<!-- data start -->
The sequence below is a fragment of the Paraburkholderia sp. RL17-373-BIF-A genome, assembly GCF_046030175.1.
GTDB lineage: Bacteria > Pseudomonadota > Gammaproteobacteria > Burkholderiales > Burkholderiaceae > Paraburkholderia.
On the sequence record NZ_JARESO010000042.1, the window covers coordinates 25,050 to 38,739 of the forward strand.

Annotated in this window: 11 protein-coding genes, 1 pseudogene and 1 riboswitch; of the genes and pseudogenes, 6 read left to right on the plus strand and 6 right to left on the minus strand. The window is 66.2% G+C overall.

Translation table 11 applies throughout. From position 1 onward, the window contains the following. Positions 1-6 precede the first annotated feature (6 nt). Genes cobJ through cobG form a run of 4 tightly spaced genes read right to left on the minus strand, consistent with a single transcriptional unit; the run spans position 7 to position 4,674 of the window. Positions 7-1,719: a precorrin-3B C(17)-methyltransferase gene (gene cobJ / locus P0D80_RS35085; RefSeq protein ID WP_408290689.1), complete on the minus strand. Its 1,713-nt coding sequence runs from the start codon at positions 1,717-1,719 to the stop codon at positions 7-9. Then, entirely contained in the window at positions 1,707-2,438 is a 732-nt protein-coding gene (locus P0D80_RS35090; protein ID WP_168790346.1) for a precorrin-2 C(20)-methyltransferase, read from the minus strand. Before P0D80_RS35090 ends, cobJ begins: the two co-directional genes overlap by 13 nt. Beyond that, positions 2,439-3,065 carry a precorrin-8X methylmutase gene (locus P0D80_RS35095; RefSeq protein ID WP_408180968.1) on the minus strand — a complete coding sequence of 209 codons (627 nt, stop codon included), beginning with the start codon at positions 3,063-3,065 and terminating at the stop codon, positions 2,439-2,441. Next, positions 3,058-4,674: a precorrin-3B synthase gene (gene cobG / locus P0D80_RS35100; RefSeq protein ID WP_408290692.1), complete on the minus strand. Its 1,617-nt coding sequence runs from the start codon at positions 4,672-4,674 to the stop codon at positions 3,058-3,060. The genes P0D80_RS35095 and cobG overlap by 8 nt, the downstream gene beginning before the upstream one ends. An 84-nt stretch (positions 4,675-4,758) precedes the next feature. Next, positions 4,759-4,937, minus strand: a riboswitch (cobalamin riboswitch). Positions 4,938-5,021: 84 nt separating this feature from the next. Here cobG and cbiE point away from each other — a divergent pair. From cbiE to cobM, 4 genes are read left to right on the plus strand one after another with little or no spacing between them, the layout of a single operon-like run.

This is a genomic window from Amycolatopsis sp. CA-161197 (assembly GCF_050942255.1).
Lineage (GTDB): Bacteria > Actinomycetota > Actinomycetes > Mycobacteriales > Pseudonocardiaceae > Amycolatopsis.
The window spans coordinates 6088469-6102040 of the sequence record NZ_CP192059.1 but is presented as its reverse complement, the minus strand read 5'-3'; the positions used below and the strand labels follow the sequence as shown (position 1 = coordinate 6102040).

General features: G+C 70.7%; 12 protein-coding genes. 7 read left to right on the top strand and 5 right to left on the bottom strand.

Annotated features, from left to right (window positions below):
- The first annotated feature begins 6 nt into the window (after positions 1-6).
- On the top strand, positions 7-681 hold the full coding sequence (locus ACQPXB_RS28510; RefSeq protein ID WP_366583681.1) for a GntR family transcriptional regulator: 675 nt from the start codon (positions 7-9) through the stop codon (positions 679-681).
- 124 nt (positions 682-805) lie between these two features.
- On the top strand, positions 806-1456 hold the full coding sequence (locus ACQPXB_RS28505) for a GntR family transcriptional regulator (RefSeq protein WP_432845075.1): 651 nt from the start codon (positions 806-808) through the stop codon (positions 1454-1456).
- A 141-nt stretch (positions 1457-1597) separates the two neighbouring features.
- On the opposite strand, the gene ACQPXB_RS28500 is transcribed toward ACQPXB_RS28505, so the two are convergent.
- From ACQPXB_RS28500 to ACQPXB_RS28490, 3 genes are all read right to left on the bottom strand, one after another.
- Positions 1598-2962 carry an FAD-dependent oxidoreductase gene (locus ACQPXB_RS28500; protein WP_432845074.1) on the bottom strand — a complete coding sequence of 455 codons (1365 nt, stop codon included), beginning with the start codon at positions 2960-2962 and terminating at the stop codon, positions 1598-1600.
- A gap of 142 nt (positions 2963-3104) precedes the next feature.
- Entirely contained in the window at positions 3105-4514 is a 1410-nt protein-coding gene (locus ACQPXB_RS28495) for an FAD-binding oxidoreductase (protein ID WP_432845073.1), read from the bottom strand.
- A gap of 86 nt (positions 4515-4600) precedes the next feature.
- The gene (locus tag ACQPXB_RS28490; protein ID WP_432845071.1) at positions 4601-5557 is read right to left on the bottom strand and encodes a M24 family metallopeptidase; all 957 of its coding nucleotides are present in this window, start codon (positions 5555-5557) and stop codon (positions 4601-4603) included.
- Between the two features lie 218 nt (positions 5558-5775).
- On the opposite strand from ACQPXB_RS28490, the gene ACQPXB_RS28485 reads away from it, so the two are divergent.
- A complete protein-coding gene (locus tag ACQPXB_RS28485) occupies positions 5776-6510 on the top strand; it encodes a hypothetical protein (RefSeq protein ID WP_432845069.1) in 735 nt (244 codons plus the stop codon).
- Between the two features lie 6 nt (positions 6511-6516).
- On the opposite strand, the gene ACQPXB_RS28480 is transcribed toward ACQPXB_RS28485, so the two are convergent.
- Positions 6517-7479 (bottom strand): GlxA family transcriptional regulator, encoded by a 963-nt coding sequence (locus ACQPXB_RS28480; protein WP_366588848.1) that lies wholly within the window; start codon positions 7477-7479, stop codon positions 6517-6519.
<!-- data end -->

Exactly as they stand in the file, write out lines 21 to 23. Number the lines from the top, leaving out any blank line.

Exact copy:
- A gap of 86 nt (positions 4515-4600) precedes the next feature.
- The gene (locus tag ACQPXB_RS28490; protein ID WP_432845071.1) at positions 4601-5557 is read right to left on the bottom strand and encodes a M24 family metallopeptidase; all 957 of its coding nucleotides are present in this window, start codon (positions 5555-5557) and stop codon (positions 4601-4603) included.
- Between the two features lie 218 nt (positions 5558-5775).